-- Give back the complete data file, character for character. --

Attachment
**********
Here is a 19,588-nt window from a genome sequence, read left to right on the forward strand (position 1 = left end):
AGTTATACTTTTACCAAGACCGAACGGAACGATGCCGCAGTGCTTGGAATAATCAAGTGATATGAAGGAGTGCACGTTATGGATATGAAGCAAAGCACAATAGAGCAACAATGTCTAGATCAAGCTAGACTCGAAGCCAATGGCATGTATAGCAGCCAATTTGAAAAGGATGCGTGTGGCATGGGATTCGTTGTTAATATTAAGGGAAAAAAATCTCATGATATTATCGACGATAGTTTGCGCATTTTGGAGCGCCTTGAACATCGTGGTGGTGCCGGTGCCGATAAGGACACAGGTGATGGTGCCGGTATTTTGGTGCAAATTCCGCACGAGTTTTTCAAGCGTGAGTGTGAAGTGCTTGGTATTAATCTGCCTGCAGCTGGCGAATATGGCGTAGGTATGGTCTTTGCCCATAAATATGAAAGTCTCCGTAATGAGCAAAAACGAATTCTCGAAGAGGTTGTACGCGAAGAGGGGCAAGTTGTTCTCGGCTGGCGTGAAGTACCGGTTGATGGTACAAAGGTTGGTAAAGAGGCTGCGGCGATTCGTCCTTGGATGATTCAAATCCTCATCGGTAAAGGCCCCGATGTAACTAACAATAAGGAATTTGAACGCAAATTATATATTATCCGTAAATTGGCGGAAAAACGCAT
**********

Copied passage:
Here is a 19,588-nt window from a genome sequence, read left to right on the forward strand (position 1 = left end):
AGTTATACTTTTACCAAGACCGAACGGAACGATGCCGCAGTGCTTGGAATAATCAAGTGATATGAAGGAGTGCACGTTATGGATATGAAGCAAAGCACAATAGAGCAACAATGTCTAGATCAAGCTAGACTCGAAGCCAATGGCATGTATAGCAGCCAATTTGAAAAGGATGCGTGTGGCATGGGATTCGTTGTTAATATTAAGGGAAAAAAATCTCATGATATTATCGACGATAGTTTGCGCATTTTGGAGCGCCTTGAACATCGTGGTGGTGCCGGTGCCGATAAGGACACAGGTGATGGTGCCGGTATTTTGGTGCAAATTCCGCACGAGTTTTTCAAGCGTGAGTGTGAAGTGCTTGGTATTAATCTGCCTGCAGCTGGCGAATATGGCGTAGGTATGGTCTTTGCCCATAAATATGAAAGTCTCCGTAATGAGCAAAAACGAATTCTCGAAGAGGTTGTACGCGAAGAGGGGCAAGTTGTTCTCGGCTGGCGTGAAGTACCGGTTGATGGTACAAAGGTTGGTAAAGAGGCTGCGGCGATTCGTCCTTGGATGATTCAAATCCTCATCGGTAAAGGCCCCGATGTAACTAACAATAAGGAATTTGAACGCAAATTATATATTATCCGTAAATTGGCGGAAAAACGCAT